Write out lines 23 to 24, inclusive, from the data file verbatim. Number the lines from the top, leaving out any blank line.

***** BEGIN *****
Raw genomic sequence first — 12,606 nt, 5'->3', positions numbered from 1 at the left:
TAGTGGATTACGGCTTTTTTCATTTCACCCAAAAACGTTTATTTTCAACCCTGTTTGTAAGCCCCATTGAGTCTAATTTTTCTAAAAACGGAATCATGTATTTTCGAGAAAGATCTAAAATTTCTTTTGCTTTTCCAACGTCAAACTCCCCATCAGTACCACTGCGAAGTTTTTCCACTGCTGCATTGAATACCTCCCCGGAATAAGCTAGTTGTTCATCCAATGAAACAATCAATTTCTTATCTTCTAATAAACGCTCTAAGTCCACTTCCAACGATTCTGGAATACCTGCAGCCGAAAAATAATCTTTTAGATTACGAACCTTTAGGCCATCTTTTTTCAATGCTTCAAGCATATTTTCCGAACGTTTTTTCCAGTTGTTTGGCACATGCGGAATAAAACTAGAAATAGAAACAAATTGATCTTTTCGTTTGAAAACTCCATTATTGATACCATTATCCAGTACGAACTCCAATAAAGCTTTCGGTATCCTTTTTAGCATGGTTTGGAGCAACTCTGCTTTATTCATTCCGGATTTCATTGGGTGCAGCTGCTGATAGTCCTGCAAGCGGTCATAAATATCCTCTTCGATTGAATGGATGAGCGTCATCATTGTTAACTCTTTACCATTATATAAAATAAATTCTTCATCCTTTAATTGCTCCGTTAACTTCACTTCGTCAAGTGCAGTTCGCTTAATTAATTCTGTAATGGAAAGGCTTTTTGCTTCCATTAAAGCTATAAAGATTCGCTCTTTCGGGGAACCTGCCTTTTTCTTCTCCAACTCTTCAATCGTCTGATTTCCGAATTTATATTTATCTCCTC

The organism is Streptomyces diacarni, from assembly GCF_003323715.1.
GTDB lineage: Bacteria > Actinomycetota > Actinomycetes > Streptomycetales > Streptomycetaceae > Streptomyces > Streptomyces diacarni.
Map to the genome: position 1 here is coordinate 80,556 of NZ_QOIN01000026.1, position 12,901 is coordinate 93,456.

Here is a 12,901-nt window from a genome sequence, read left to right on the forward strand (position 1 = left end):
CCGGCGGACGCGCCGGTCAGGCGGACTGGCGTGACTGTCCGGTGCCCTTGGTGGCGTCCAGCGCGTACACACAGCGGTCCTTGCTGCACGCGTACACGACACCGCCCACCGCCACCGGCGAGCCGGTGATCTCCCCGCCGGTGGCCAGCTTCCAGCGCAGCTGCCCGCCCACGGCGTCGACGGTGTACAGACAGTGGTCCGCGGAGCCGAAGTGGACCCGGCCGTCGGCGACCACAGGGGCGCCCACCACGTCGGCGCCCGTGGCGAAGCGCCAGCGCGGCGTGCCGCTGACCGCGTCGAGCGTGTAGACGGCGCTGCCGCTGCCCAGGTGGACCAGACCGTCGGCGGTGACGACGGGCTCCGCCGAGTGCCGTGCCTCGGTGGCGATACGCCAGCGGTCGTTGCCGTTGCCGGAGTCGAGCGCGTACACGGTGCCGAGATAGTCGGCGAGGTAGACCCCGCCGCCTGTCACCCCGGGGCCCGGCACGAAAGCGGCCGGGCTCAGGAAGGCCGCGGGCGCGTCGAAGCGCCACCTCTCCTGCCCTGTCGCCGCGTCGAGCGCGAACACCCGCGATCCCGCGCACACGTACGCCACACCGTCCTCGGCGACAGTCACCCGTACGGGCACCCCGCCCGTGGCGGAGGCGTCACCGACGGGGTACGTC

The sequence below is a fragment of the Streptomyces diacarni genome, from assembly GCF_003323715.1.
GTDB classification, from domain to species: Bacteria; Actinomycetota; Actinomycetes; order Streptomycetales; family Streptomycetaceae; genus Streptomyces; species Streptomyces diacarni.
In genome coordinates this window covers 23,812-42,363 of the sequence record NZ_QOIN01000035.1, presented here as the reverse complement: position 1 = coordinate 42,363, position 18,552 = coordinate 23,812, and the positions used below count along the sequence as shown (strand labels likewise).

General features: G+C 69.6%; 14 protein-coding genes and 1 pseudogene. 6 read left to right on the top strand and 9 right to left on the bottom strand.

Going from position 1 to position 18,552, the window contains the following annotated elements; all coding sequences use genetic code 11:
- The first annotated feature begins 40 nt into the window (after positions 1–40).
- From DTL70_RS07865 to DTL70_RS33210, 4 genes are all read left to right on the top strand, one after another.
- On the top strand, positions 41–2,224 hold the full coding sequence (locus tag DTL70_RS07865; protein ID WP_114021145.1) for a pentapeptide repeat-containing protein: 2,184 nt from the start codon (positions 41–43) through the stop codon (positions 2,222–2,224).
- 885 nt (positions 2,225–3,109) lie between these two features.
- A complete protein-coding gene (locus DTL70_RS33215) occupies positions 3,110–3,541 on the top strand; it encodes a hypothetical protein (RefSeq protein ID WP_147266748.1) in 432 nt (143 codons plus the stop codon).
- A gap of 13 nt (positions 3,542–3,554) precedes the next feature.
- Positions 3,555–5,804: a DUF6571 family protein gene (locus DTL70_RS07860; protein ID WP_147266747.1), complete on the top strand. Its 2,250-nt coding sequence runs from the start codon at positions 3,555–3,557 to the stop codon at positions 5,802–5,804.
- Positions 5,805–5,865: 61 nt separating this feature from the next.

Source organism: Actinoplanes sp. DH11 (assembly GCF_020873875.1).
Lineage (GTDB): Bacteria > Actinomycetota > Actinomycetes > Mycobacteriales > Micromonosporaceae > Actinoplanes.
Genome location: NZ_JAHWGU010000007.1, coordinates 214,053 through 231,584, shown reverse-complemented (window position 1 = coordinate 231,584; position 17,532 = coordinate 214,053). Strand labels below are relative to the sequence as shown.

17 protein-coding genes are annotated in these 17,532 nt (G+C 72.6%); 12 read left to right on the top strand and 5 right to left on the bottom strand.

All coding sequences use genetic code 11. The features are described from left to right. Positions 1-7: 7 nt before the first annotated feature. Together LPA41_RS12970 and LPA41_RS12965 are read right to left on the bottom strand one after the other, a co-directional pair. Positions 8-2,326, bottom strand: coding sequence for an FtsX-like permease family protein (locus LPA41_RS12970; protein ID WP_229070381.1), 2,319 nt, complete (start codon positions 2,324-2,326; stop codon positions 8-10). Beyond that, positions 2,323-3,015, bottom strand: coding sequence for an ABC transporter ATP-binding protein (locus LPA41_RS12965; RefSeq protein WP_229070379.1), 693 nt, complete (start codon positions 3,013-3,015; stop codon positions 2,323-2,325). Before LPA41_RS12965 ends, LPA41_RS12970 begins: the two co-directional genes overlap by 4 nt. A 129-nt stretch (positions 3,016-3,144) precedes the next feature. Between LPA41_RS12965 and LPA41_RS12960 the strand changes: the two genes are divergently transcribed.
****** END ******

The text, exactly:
Genome location: NZ_JAHWGU010000007.1, coordinates 214,053 through 231,584, shown reverse-complemented (window position 1 = coordinate 231,584; position 17,532 = coordinate 214,053). Strand labels below are relative to the sequence as shown.

17 protein-coding genes are annotated in these 17,532 nt (G+C 72.6%); 12 read left to right on the top strand and 5 right to left on the bottom strand.